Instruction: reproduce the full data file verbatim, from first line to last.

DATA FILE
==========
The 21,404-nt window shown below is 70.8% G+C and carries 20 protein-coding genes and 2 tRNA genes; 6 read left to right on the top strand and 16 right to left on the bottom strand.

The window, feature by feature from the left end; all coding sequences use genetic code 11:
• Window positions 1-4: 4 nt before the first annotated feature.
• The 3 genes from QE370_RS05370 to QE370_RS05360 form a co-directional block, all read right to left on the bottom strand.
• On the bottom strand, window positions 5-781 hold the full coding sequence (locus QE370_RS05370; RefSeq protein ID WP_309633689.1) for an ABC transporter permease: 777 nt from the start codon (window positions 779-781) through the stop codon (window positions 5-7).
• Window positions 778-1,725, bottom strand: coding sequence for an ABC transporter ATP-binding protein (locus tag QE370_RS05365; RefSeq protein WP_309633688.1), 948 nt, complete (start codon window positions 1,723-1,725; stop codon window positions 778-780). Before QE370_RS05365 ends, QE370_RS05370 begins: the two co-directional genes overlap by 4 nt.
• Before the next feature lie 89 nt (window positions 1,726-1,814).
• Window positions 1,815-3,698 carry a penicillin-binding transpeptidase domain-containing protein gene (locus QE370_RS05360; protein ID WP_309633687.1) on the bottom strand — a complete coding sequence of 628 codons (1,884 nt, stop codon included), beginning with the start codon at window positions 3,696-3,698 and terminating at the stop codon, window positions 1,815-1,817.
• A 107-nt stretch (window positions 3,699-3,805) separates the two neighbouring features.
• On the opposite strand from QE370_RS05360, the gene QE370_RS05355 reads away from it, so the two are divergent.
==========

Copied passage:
The 21,404-nt window shown below is 70.8% G+C and carries 20 protein-coding genes and 2 tRNA genes; 6 read left to right on the top strand and 16 right to left on the bottom strand.

The window, feature by feature from the left end; all coding sequences use genetic code 11:
• Window positions 1-4: 4 nt before the first annotated feature.
• The 3 genes from QE370_RS05370 to QE370_RS05360 form a co-directional block, all read right to left on the bottom strand.
• On the bottom strand, window positions 5-781 hold the full coding sequence (locus QE370_RS05370; RefSeq protein ID WP_309633689.1) for an ABC transporter permease: 777 nt from the start codon (window positions 779-781) through the stop codon (window positions 5-7).
• Window positions 778-1,725, bottom strand: coding sequence for an ABC transporter ATP-binding protein (locus tag QE370_RS05365; RefSeq protein WP_309633688.1), 948 nt, complete (start codon window positions 1,723-1,725; stop codon window positions 778-780). Before QE370_RS05365 ends, QE370_RS05370 begins: the two co-directional genes overlap by 4 nt.
• Before the next feature lie 89 nt (window positions 1,726-1,814).
• Window positions 1,815-3,698 carry a penicillin-binding transpeptidase domain-containing protein gene (locus QE370_RS05360; protein ID WP_309633687.1) on the bottom strand — a complete coding sequence of 628 codons (1,884 nt, stop codon included), beginning with the start codon at window positions 3,696-3,698 and terminating at the stop codon, window positions 1,815-1,817.
• A 107-nt stretch (window positions 3,699-3,805) separates the two neighbouring features.
• On the opposite strand from QE370_RS05360, the gene QE370_RS05355 reads away from it, so the two are divergent.